Cisco ASA 5500 Series Configuration Guide using ASDM, 6.3
Configuring Logging
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Configuring Logging

Table Of Contents

Configuring Logging

Information About Logging

Logging in Multiple Context Mode

Analyzing Syslog Messages

Syslog Message Format

Severity Levels

Message Classes and Range of Syslog IDs

Filtering Syslog Messages

Sorting in the Log Viewers

Using Custom Message Lists

Licensing Requirements for Logging

Prerequisites for Logging

Guidelines and Limitations

Configuring Logging

Enabling Logging

Configuring an Output Destination

Sending Syslog Messages to an External Syslog Server

Configuring FTP Settings

Configuring Logging Flash Usage

Configuring Syslog Messaging

Editing Syslog ID Settings

Including a Device ID in Non-EMBLEM Formatted Syslog Messages

Sending Syslog Messages to the Internal Log Buffer

Sending Syslog Messages to an E-mail Address

Adding or Editing E-Mail Recipients

Configuring the Remote SMTP Server

Applying Message Filters to a Logging Destination

Applying Logging Filters

Adding or Editing a Message Class and Severity Filter

Adding or Editing a Syslog Message ID Filter

Sending Syslog Messages to the Console Port

Sending Syslog Messages to a Telnet or SSH Session

Creating a Custom Event List

Generating Syslog Messages in EMBLEM Format to a Syslog Server

Adding or Editing Syslog Server Settings

Generating Syslog Messages in EMBLEM Format to Other Output Destinations

Changing the Amount of Internal Flash Memory Available for Logs

Configuring the Logging Queue

Sending All Syslog Messages in a Class to a Specified Output Destination

Enabling Secure Logging

Including the Device ID in Non-EMBLEM Format Syslog Messages

Including the Date and Time in Syslog Messages

Disabling a Syslog Message

Changing the Severity Level of a Syslog Message

Limiting the Rate of Syslog Message Generation

Assigning or Changing Rate Limits for Individual Syslog Messages

Adding or Editing the Rate Limit for a Syslog Message

Editing the Rate Limit for a Syslog Severity Level

Log Monitoring

Filtering Syslog Messages Through the Log Viewers

Editing Filtering Settings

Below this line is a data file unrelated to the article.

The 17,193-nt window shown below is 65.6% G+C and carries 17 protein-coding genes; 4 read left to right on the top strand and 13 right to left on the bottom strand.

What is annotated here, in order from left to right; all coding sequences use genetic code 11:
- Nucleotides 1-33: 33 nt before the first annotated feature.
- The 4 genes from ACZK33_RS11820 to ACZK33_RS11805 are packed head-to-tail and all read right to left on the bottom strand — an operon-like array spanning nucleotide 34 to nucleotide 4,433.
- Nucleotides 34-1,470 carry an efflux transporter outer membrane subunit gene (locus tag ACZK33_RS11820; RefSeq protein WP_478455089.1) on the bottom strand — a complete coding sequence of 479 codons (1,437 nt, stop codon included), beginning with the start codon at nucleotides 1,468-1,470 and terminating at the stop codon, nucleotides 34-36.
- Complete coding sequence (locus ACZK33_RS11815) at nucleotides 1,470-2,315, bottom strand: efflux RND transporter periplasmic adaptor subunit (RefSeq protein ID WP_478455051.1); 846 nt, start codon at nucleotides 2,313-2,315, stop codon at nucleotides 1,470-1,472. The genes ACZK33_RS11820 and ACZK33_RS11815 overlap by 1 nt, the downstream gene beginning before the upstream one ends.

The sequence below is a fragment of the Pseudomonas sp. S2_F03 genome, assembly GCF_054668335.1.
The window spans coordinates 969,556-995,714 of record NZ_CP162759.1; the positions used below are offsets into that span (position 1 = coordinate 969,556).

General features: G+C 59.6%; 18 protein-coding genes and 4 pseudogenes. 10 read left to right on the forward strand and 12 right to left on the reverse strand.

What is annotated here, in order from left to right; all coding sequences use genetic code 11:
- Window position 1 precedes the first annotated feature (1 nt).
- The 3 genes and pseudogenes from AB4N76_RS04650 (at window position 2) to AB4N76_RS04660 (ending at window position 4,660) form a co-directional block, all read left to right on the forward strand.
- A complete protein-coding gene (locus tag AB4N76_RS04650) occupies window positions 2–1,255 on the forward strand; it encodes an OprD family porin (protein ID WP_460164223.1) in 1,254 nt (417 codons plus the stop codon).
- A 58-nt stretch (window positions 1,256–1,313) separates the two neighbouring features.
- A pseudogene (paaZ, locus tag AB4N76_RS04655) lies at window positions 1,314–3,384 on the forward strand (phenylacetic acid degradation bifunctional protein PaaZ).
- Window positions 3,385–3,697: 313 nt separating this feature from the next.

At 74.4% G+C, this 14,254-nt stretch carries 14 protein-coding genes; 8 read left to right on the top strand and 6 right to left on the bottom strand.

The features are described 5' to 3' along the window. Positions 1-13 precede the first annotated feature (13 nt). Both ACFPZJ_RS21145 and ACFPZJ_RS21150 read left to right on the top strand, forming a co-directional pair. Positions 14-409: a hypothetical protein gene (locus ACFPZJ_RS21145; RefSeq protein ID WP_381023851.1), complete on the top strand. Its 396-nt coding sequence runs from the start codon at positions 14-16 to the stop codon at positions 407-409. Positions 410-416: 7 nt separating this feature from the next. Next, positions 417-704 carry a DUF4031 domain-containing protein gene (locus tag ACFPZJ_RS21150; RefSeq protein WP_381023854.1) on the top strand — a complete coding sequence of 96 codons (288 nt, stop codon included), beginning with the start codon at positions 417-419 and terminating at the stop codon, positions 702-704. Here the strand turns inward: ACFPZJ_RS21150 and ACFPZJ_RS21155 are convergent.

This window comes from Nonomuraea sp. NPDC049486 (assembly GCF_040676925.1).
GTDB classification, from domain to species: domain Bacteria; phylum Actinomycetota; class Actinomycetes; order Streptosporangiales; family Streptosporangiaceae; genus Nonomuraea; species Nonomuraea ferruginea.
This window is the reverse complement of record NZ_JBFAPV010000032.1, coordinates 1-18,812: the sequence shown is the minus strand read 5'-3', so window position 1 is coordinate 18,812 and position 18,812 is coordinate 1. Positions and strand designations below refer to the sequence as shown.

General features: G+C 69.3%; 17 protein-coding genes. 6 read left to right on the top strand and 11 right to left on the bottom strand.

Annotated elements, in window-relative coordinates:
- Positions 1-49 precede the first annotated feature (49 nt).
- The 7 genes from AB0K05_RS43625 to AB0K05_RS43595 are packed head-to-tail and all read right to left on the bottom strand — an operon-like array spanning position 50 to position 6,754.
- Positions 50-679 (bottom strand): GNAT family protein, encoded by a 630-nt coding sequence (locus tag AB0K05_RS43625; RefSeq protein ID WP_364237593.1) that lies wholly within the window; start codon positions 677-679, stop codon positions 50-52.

Feature History for Logging


Configuring Logging


This chapter describes how to configure and manage logs for the adaptive security appliance and includes the following sections:

Information About Logging

Licensing Requirements for Logging

Prerequisites for Logging

Guidelines and Limitations

Configuring Logging

Log Monitoring

Feature History for Logging

Information About Logging

System logging is a method of collecting messages from devices to a server running a syslog daemon. Logging to a central syslog server helps in aggregation of logs and alerts. Cisco devices can send their log messages to a UNIX-style syslog service. A syslog service accepts messages and stores them in files, or prints them according to a simple configuration file. This form of logging is the best available for Cisco devices, because it can provide protected long-term storage for logs. Logs are useful both in routine troubleshooting and in incident handling.

The adaptive security appliance system logs provide you with information for monitoring and troubleshooting the adaptive security appliance. With the logging feature, you can do the following:

Specify which syslog messages should be logged.

Disable or change the severity level of a syslog message.

Specify one or more locations where syslog messages should be sent, including an internal buffer, one or more syslog servers, ASDM, an SNMP management station, specified e-mail addresses, or to Telnet and SSH sessions.

Configure and manage syslog messages in groups, such as by severity level or class of message.

Specify whether or not a rate-limit is applied to syslog generation.

Specify what happens to the contents of the internal log buffer when it becomes full: overwrite the buffer, send the buffer contents to an FTP server, or save the contents to internal flash memory.

Filter syslog messages by locations, severity level, class, or a custom message list.

This section includes the following topics:

Logging in Multiple Context Mode

Analyzing Syslog Messages

Syslog Message Format

Severity Levels

Filtering Syslog Messages

Sorting in the Log Viewers